A modification of the module of FIGS. 1 and 2 is shown in FIG. 3. In this modification, the second lens KL2 and the fiber F are also arranged and fixed in a common coaxial relationship to one another in a connector part FA2. The second lens KL2 and the end FE of the fiber F are thereby to be arranged at such a distance L1 from one another that light incident in parallel on the lens KL2 is focussed onto the end FE of the fiber F.

If the first lens KL1 does not focus the light of the first wavelength λ1 divergently emitted by the transmitter LD into parallel light, but only into weakly divergent light as illustrated in FIG. 4, then the third lens KL3 which was used in the embodiment of FIG. 1 to focus the light of the second wavelength λ2 onto the detector D can be eliminated. The light of the second wavelength λ2, which is divergently emitted by the end FE of the fiber F is then focussed into convergent light by the second lens KL2 with the light having a focal point Fk1 at which the detector can be arranged.

The light beam separating device or beam splitter LT can also be composed of a partially transmitting mirror TP arranged in the beam path SG1 of the light of the first wavelength λ1 between the first lens KL1 and the second lens KL2. This partially transmitting mirror TP will be inclined at an angle, for example 45 relative to the axis A of the beam path and has identical transmission or reflecting behavior for both wavelengths λ1 and λ2. In this case, however, an optical filter Fi that is non-transmitting for the first wavelength λ1 but is transmitting for the second wavelength λ2 must be arranged in the second beam path SG2 of the light of the second wavelength λ2, which is directed at the detector D. This light splitting device TP which is shown as being used in a module of FIG. 4, can also be employed for other modules.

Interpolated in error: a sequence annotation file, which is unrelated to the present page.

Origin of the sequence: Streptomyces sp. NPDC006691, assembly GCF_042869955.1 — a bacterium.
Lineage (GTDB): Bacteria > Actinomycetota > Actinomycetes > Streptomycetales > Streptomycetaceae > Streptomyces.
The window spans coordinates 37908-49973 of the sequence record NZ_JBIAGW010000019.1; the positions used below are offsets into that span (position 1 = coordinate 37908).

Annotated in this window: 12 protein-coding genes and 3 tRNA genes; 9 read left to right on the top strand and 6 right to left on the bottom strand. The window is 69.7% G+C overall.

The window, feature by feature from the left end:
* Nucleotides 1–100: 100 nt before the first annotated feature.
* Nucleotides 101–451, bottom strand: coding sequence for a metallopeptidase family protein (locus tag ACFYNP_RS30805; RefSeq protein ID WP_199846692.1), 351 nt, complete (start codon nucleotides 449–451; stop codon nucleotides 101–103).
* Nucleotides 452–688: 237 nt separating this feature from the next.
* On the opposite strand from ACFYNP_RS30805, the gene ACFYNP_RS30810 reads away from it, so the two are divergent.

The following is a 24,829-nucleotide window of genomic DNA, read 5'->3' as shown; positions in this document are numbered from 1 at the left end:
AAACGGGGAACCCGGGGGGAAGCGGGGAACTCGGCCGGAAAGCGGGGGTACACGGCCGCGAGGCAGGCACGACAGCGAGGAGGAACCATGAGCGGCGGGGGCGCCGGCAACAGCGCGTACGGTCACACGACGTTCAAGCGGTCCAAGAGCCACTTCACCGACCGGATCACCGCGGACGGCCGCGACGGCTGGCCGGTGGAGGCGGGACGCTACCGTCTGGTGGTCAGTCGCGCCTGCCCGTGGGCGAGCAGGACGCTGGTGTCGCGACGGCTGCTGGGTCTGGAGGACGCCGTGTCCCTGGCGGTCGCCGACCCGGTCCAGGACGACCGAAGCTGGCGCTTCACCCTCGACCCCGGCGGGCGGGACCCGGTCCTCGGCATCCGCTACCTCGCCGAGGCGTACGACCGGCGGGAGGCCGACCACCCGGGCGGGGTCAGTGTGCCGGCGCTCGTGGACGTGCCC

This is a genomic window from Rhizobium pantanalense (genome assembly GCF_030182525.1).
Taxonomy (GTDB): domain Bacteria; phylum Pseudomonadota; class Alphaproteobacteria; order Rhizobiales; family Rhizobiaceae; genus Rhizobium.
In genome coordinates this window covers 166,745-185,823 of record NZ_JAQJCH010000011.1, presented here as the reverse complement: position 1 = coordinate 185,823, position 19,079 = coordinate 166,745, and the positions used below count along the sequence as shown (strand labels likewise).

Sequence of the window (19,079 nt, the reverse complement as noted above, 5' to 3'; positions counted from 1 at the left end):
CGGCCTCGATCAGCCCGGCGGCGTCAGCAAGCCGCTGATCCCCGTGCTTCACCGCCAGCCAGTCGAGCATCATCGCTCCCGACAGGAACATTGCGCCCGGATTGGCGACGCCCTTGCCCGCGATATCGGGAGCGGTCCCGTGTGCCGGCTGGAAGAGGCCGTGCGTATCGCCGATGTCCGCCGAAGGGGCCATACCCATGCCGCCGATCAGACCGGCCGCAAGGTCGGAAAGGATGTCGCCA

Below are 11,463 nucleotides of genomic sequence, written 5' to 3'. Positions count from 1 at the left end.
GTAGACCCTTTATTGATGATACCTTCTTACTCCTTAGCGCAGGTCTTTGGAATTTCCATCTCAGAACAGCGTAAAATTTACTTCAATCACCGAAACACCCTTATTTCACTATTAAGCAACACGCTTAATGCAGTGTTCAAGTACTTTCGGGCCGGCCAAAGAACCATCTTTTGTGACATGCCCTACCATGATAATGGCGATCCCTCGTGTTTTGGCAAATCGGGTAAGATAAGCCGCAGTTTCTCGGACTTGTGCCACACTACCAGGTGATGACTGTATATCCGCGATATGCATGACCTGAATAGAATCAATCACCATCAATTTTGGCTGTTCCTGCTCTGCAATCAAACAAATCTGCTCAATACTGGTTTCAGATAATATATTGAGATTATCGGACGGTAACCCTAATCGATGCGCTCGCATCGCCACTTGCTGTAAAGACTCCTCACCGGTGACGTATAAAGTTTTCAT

The partially transmitting mirror TP can be fashioned in the form of a lamina of a material which is identically partially transmitting for both wavelengths λ1 and λ2. The filter Fi can be fashioned in the form of a lamina of a material that is non-transmitting for the first wavelength λ1, but by contrast, is transparent to the other wavelength λ2. While the filter Fi is illustrated as being a separate element in the second beam path SG2, it can be directly applied to a surface of the detector D. Every filter utilized in the module can be designed as an interference filter.

The method steps for constructing the module of FIG. 1 are schematically illustrated in FIGS. 5a-5d. In the first step, the laser diode LD and the first spherical lens KL1 are adjusted relative to one another in all three directions, x, y and z, on the carrier member TK and then firmly connected to the carrier member. The carrier member TK is then positioned in the housing Gh and firmly connected in an adjusted position wherein the light of the first wavelength λ1 is focussed by the first lens KL1 to emerge through an opening GO so that the optical axis A of this focus light extends essentially perpendicular to the wall W (see FIG. 5a).

In the next step, the light separating device or beam splitter LT and the second lens KL2 are adjusted to be on the axis A and are secured in the housing Gh. The second lens KL2 is adjusted so that its focal point Fk is arranged at a definite distance L from the housing wall W, as illustrated in FIG. 5b.